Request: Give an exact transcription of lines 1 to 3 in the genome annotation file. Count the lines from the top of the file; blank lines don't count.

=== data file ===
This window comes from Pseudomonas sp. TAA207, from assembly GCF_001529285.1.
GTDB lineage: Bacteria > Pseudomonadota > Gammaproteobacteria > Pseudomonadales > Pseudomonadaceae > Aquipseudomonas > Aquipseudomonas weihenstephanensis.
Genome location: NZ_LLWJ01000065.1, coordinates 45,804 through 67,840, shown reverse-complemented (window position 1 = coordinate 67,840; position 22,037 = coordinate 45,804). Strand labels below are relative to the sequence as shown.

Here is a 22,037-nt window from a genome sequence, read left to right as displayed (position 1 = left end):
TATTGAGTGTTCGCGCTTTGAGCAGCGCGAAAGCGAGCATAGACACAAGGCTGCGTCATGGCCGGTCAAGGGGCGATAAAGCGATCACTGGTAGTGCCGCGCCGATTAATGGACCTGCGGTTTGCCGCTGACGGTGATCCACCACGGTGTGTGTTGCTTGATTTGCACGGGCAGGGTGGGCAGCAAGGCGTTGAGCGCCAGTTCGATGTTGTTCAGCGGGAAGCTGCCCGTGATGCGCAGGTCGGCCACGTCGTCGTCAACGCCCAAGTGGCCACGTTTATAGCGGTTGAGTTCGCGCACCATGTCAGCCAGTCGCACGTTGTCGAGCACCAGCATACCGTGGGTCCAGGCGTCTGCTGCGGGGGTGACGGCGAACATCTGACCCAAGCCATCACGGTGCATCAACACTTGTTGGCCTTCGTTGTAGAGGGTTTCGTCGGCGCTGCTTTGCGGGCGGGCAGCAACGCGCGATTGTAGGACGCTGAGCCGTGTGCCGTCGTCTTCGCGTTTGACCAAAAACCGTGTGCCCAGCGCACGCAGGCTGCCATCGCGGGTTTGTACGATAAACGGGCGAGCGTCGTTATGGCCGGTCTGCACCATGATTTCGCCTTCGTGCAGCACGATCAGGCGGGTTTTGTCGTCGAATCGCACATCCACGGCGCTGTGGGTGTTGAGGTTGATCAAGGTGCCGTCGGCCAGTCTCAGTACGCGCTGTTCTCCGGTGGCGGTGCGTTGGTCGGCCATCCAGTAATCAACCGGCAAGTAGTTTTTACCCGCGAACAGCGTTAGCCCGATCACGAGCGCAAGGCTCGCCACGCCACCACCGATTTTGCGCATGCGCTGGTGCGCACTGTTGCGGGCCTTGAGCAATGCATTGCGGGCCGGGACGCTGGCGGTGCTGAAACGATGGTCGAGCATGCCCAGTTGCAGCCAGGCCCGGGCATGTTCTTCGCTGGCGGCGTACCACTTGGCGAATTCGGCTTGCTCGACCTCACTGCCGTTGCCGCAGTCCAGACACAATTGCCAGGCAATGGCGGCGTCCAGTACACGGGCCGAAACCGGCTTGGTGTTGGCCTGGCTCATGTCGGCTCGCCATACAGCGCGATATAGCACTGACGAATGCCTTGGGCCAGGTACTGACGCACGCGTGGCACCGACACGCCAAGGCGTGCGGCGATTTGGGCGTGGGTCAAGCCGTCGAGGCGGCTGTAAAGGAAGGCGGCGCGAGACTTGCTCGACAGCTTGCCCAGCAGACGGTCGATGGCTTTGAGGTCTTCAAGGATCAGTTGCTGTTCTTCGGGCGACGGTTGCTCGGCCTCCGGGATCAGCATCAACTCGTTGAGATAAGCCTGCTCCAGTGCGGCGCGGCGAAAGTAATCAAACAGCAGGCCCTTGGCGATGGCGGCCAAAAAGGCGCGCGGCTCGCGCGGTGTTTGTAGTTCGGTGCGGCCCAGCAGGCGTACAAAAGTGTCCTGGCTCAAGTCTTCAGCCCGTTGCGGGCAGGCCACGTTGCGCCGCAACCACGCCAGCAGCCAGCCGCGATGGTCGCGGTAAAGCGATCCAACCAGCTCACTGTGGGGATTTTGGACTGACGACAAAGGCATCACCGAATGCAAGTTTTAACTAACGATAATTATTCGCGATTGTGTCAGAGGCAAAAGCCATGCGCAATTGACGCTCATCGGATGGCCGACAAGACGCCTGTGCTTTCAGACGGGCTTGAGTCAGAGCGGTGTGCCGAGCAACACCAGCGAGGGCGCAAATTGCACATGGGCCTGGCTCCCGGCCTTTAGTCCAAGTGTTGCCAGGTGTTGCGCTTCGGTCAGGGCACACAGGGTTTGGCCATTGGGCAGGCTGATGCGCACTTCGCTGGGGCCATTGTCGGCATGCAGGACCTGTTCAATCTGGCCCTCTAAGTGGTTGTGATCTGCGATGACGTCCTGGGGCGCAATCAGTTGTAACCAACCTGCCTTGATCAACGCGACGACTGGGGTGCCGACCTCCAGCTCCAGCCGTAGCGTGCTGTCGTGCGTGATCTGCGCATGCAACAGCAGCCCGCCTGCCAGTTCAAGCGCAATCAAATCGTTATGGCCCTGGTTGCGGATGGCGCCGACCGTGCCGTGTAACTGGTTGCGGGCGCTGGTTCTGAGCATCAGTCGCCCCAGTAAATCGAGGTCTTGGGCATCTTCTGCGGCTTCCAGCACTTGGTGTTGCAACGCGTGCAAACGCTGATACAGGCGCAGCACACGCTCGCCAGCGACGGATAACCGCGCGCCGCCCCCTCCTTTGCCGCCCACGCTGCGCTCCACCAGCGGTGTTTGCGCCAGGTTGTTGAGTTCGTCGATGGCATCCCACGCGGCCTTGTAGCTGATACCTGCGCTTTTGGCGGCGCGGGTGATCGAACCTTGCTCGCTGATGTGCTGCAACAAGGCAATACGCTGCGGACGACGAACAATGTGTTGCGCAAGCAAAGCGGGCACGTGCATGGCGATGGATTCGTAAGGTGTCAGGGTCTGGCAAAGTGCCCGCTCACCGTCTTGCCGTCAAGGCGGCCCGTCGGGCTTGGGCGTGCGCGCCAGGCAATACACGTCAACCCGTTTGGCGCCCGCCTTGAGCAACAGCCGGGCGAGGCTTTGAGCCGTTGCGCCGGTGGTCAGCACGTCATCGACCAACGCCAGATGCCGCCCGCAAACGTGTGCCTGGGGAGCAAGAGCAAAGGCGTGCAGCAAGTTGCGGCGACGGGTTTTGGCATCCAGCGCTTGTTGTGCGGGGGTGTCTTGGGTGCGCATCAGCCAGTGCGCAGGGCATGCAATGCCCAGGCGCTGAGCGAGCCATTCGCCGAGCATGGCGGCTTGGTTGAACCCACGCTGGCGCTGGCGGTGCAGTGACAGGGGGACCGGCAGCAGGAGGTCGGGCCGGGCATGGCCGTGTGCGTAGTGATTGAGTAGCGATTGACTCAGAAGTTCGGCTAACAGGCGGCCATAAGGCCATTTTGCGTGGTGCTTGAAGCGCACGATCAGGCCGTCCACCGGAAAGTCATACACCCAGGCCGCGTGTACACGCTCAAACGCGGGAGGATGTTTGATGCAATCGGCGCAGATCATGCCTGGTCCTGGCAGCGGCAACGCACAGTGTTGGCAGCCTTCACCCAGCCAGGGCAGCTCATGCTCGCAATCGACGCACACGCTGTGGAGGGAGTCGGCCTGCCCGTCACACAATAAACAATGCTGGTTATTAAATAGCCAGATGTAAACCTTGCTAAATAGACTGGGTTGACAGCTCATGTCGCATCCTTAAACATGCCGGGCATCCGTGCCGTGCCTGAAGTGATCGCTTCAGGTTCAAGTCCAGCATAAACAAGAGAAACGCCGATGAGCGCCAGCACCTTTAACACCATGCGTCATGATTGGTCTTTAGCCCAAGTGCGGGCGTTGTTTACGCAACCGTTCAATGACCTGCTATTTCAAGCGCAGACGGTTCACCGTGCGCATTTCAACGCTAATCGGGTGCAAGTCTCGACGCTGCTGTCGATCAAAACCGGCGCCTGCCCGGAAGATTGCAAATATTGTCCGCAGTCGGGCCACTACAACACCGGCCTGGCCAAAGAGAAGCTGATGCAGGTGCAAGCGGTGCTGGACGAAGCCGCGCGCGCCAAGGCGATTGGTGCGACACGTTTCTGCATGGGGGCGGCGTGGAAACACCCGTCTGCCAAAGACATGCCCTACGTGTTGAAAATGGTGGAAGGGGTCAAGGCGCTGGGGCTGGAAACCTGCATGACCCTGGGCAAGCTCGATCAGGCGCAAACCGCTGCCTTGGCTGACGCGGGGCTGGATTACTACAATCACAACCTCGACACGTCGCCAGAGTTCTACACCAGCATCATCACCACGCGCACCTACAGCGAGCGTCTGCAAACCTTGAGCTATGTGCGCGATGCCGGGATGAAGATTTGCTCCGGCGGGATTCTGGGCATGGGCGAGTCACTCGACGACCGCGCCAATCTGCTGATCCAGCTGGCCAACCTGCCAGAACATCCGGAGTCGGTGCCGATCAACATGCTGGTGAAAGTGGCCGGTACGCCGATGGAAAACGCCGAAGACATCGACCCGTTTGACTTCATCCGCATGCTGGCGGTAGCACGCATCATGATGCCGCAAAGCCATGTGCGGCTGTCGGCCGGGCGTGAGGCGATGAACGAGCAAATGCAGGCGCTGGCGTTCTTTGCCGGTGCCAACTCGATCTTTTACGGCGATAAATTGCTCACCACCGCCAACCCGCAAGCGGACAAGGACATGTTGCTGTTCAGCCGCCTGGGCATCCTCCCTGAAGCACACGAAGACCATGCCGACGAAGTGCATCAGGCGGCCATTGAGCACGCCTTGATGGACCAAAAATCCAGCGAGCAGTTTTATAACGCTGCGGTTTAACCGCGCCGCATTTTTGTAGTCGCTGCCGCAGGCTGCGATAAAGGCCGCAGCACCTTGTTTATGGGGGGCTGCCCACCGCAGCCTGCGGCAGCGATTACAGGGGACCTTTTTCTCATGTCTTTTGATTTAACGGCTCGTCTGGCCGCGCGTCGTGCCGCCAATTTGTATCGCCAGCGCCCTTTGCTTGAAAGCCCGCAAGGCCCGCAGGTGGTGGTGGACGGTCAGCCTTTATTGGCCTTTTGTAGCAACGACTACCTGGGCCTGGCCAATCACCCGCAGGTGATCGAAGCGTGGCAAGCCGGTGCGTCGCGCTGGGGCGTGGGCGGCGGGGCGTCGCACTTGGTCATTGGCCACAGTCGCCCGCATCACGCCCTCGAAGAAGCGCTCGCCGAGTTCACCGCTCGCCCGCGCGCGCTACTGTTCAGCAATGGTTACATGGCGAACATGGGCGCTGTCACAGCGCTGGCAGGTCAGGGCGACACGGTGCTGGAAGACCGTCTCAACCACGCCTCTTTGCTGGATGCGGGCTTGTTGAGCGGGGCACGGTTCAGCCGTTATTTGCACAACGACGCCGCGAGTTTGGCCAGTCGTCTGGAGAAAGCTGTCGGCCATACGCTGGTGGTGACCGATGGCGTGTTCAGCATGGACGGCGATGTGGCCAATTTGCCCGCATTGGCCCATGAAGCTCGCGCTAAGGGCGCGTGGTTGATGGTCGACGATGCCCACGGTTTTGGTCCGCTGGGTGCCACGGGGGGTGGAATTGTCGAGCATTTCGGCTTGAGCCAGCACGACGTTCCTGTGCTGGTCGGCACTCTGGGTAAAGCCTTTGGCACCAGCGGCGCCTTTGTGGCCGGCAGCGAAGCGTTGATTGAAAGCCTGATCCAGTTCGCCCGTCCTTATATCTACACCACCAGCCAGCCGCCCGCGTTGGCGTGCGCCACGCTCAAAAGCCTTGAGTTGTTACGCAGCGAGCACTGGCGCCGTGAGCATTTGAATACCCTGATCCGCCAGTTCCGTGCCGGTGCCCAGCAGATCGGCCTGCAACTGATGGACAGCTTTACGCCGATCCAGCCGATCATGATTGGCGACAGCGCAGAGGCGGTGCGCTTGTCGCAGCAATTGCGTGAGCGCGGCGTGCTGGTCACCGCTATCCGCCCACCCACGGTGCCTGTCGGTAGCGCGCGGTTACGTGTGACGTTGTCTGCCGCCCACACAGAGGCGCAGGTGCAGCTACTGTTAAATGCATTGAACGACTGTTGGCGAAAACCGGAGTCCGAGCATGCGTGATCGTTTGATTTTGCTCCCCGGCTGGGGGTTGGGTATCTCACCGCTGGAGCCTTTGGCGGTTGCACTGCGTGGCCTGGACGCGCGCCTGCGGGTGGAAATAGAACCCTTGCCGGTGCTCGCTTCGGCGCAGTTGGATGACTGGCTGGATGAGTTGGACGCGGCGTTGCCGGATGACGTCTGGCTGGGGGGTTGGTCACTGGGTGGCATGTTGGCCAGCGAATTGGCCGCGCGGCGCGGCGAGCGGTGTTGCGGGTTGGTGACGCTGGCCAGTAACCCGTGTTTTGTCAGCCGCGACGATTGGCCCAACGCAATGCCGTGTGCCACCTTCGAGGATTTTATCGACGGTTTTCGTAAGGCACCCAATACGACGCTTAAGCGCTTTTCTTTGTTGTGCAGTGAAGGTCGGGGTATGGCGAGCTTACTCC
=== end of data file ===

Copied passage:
This window comes from Pseudomonas sp. TAA207, from assembly GCF_001529285.1.
GTDB lineage: Bacteria > Pseudomonadota > Gammaproteobacteria > Pseudomonadales > Pseudomonadaceae > Aquipseudomonas > Aquipseudomonas weihenstephanensis.
Genome location: NZ_LLWJ01000065.1, coordinates 45,804 through 67,840, shown reverse-complemented (window position 1 = coordinate 67,840; position 22,037 = coordinate 45,804). Strand labels below are relative to the sequence as shown.